Brad Cangiamila
Founder and principal, Crest City Capital
Age: 44
Industry experience: 24 years 

After a decade-long career detour in the New York City medical device industry, Brad Cangiamila returned to his native Massachusetts and put his real estate connections to work at a new multifamily investment and development firm that he founded in 2016. After starting out acquiring triple-deckers in neighborhoods such as Jamaica Plain, Cangiamila’s Crest City Capital has completed projects ranging from luxury home construction in Wellesley to renovations of Beacon Hill condominiums and acquisitions of apartment complexes in the Sunbelt. Crest City Capital acquired $65 million in assets in 2022, while selling properties worth $50 million. Along with its development projects in and around Boston, the firm has acquired stabilized properties in the Carolinas, Florida, Georgia and Maryland. 

Q: What are the main focuses of Crest City Capital’s business model?
A: For the development piece, the model is build-to-sell, and maybe build-to-rent in Boston. We’ve done projects from single-family homes in Wellesley to 30-plus units in Dorchester, and everything in between in places like Somerville, Boston, East Boston and Beacon Hill. We’re open to doing up to 100 units where the numbers might make sense. Boston is still a great market. It’s very self-protected. There’s not much land, so it’s tough to overbuild. The rent-stabilized value-add plays are usually outside of Boston. It’s a little easier to have the numbers pencil out. Demand in Boston is very high, and it’s tough to acquire things. Investors base their numbers in Boston on [rent] projections. Outside of Boston, we focus on job growth, population growth and emerging markets in areas centered around education, such as Charlotte, Raleigh and Atlanta. There are some concerns we have in Raleigh: It’s similar to Boston in terms of life science companies and high median income. There’s a point where they could potentially overbuild for the people coming in. 

Q: What are multifamily investors facing in this year’s changing lending environment?
A: For sellers, if their property was worth $100 million, and now it’s worth $80 million, it’s time they come to terms with being able to let that go. We’re still looking aggressively at these deals, but we don’t see a lot of those multifamily opportunities coming up in the next eight months or so. For development, it’s tough to get a fixed interest rate. Luckily we’re diversified in these higher-end markets. Even with rates going up, we were still profitable and investors were happy with their returns. 

Q: Do you find many of your sites off-market?
A: Absolutely. We build a lot of relationships with amazing agents. Off-market just makes the most sense, especially in the market where all of the developers are going after the same things, and things get bid up. They send us [listings], they know our numbers, so they’re not forwarding a lot of these projects without knowing our numbers. Also, we do direct mailers in certain areas.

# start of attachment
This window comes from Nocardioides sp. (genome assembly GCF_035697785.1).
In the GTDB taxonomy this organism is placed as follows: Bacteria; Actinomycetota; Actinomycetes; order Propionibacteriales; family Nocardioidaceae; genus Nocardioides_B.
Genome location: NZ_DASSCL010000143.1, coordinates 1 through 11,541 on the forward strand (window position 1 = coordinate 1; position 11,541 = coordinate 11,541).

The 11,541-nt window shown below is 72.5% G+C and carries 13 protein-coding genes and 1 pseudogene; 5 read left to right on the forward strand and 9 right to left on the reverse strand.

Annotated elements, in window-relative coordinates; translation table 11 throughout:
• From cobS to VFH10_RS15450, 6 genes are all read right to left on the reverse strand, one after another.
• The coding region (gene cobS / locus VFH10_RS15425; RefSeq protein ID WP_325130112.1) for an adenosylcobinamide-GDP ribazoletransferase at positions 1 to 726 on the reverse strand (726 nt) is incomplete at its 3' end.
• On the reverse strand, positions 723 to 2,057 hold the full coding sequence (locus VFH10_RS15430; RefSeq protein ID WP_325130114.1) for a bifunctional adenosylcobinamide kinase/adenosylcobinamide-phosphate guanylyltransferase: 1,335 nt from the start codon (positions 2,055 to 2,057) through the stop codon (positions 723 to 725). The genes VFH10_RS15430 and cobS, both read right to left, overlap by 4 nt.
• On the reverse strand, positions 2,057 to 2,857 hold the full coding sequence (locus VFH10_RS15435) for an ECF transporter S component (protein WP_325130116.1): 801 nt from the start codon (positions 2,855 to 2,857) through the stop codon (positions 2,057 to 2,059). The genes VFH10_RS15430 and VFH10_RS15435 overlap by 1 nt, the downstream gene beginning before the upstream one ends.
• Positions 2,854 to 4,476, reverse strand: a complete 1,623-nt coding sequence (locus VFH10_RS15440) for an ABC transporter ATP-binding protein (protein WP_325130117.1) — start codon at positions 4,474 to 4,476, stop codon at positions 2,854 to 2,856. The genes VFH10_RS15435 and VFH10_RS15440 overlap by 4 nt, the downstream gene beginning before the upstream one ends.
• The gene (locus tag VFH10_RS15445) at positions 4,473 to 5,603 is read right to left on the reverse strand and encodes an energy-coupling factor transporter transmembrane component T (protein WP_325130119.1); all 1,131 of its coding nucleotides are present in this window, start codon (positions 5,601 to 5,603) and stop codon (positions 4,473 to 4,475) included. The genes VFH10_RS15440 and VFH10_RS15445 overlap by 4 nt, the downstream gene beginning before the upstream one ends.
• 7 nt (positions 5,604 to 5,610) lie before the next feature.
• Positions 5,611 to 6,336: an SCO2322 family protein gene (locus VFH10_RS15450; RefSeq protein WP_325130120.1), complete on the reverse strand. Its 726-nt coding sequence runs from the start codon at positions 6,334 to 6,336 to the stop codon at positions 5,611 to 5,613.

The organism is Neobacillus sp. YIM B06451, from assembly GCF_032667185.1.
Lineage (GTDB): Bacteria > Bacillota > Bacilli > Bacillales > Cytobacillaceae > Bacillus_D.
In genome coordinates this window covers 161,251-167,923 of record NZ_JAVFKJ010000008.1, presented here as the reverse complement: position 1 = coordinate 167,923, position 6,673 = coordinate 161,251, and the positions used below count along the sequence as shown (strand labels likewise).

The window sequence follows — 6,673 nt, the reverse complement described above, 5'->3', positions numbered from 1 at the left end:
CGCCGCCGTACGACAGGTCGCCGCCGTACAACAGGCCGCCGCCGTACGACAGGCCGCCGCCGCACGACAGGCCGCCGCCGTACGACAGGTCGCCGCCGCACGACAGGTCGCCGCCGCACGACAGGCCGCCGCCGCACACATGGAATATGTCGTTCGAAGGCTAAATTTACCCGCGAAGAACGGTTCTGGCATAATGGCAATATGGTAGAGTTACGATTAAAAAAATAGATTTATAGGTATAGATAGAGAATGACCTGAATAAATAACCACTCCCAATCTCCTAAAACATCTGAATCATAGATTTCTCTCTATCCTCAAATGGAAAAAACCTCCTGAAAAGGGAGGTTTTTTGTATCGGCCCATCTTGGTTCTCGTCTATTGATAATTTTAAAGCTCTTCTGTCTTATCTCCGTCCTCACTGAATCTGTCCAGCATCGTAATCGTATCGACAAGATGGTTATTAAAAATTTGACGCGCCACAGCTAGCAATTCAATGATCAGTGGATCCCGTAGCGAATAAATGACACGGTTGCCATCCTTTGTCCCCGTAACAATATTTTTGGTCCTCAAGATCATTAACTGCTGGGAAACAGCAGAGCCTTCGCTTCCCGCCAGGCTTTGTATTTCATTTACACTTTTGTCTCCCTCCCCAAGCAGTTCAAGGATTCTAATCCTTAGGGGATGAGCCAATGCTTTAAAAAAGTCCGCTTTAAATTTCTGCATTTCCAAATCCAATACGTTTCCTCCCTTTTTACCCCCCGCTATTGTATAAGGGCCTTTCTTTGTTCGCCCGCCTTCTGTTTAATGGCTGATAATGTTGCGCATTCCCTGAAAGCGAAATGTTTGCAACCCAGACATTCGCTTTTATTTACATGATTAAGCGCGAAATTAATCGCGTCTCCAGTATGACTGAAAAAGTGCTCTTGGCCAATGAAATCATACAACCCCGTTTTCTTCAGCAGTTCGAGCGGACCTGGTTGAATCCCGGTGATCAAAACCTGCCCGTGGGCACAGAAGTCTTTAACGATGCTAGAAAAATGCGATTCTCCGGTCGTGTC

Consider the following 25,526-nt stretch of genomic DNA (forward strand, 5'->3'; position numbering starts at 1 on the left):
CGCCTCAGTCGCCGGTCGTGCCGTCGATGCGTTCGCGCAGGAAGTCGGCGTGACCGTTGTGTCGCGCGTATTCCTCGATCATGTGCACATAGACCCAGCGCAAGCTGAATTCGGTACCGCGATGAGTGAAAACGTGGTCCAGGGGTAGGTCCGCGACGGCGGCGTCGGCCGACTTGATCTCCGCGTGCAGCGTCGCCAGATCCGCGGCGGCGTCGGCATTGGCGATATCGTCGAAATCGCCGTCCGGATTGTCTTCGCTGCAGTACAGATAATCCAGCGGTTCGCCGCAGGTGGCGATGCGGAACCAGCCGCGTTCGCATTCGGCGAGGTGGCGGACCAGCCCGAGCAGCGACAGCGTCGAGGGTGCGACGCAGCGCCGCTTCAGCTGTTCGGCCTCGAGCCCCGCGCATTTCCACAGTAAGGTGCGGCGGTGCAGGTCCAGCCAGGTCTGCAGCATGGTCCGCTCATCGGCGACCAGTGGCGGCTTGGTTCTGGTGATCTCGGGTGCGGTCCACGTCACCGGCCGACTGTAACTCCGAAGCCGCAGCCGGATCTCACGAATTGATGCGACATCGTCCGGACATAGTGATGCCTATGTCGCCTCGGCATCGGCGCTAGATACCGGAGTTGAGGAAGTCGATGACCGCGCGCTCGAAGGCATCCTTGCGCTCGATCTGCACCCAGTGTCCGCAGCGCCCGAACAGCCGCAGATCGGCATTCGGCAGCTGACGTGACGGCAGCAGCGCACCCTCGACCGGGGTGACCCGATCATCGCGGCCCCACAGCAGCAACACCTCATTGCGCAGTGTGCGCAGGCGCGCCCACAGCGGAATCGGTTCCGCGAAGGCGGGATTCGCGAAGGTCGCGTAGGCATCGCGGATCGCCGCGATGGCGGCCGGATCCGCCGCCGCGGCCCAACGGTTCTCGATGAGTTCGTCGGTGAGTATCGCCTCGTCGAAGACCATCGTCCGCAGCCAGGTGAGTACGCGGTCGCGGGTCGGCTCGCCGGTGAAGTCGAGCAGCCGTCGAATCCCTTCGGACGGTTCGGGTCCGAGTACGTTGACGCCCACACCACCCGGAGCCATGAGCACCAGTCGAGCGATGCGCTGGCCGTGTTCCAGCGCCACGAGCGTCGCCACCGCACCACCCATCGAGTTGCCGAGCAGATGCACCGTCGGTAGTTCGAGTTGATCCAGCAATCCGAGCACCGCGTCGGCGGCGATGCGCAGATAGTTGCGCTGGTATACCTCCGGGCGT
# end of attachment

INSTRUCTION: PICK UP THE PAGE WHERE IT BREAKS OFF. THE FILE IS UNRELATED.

Q: What local neighborhoods would make sense for your next expansion?
A: Quincy is a great town to work with in terms of getting variances and expanding into multifamily. Weymouth is that next spot we haven’t gotten involved in, but we’re looking at more opportunities there. And recently we recently got involved in Worcester. They have great infrastructure and they are pro-development. It’s nice to deal with a town where there’s less butting of heads. 

Q: On the consumer side, how do interest rate hikes affect sales prices in the markets where Crest City Capital is active?
A: We’ve found that above $4 million, we haven’t seen prices drop too much. Buyers are less affected by interest rates. There’s not much inventory in Brookline and Wellesley. We have a few projects on Beacon Hill, including one that we just acquired off-market, and just got rehabbed and turned into two condos. We put that on the market and got accepted offers the first week at asking [price]. We also acquired a 9,000-square-foot brownstone on Chestnut Street in Beacon Hill, and we’re looking to do a single-family, potentially in the $20 million range. And we’re done over 40 condos in the East Boston market. There was some softening in the market at the end of last year, and then things picked back up. I grew up in that area so I know that market and it’s here to stay. It’s great if it’s an existing building and we can renovate for condos, whereas permitting is a wild card and things that used to take two to three months might take a year to get permitting now. Renovation is a quicker permit. 

Cangiamila’s Five Favorite Eateries in Crest City Capital’s Market Territory: 

  1. Toscano in Beacon Hill 
  2. Meridian Market in East Boston 
  3. Cafe Mangal in Wellesley 
  4. Greenhills Irish Bakery in Dorchester 
  5. Miss Worcester Diner in Worcester 

Seeking Returns Through a Diversified Multifamily Strategy

by Steve Adams time to read: 3 min